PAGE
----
If the spectacular images from the NASA James Webb Space Telescope have you longing to learn more about what’s out there – or at least see more beautiful photos of it –The short story of the universe arrives just in time to satisfy your craving.
Like all books in the Short story of… series, Gemma Lavender’s The short story of the universe (Amazon, Bookshop) is divided into four referenced sections. The first is Structure, which begins with the universe and ends with subatomic particles. Next up is History and Future. It starts “Before the Beginning” (the “beginning” is the Big Bang, T=0, 13.8 billion years ago) and ends with “The Fate of the Universe” at T > 10100 year.
The shape of that future depends on how dark energy behaves. As dark energy weakens over time, “gravity could cause the universe to slowly contract in a big crunch.” Alternatively, if dark energy becomes stronger or even stays the same over time, the universe will simply continue to expand forever until all matter decays entropically into radiation or the fabric of space-time is torn apart into a large fissure. We don’t know which path dark energy will take because we don’t know what dark energy is yet.
The Components section is by far the largest and includes the nine types of galaxies, the fourteen types of stars/stages in stellar evolution, and many other luminous and non-luminous objects that inhabit the known universe. Each part gets its own double pages, with explanations and a stunning image – a photo or composite photo, an artist rendering or a computer simulation. Earth and Mars are special; they each get two such double pages. Saturn only gets one, but Saturn’s rings get a separate one. And Pluto’s dwarf planet must share its distribution with its satellite Charon.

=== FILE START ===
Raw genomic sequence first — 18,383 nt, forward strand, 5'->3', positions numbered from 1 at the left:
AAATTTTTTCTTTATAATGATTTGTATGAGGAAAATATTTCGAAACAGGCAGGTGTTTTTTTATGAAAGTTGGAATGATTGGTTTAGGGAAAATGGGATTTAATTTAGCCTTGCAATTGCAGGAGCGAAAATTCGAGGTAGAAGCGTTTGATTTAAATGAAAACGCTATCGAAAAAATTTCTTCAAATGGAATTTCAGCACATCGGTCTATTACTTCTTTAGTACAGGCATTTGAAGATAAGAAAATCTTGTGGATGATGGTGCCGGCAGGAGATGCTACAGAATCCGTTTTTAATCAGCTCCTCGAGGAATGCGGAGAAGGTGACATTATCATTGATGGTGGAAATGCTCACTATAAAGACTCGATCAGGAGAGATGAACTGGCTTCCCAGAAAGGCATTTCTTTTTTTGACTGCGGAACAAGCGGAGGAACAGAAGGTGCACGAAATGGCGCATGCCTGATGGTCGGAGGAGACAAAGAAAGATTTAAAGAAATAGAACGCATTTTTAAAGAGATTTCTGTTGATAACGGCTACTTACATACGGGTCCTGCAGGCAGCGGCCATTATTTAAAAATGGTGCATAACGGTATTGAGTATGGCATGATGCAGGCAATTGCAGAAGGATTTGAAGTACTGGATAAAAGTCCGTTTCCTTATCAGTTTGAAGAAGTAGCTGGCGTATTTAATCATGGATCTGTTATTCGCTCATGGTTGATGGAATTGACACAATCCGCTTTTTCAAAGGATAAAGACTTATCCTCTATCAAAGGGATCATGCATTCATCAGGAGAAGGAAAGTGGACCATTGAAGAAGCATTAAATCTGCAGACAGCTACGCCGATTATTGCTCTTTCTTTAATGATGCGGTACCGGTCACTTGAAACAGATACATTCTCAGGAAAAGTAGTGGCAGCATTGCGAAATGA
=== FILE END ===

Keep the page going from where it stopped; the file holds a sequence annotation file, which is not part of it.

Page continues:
The last part is Theories. About a third of these have already appeared in The Short Story of Science, but a review is always nice.
All pages in the book contain a profile of the scientist(s) who contribute to the theory (or component, or structure) being described. The book is full of sentences highlighting the iconoclastic nature of the scientists – or possibly the dogmatism of the world around them – before their eventual redemption. “While it was initially ridiculed, Chladni’s work inspired a more thorough investigation of fireball sightings that eventually confirmed his ideas,” said one.
“Daly’s Theory [the Moon originated in a giant impact, first proposed in 1946] went unnoticed until the post-Apollo era, when geologists realized it could help explain similarities and differences between Earth rocks and moon rocks,” reads another example. Another: “Wegener’s theory [the Earth’s crust is broken into slow-moving plates, first proposed in 1912] was neglected until the 1950s, when explorers found signs of new crusting on the deep ocean floor. If this level of condensation seems a bit much, this book may not be for you.
“The universe is all around us; it is the whole of existence,” the book begins. “The universe is old…and the universe is huge.” Telling this short story is no small task. But Lavender has been an astronomer and author for decades and is a great guide to the cosmos, whose beauty and majesty we can finally observe.
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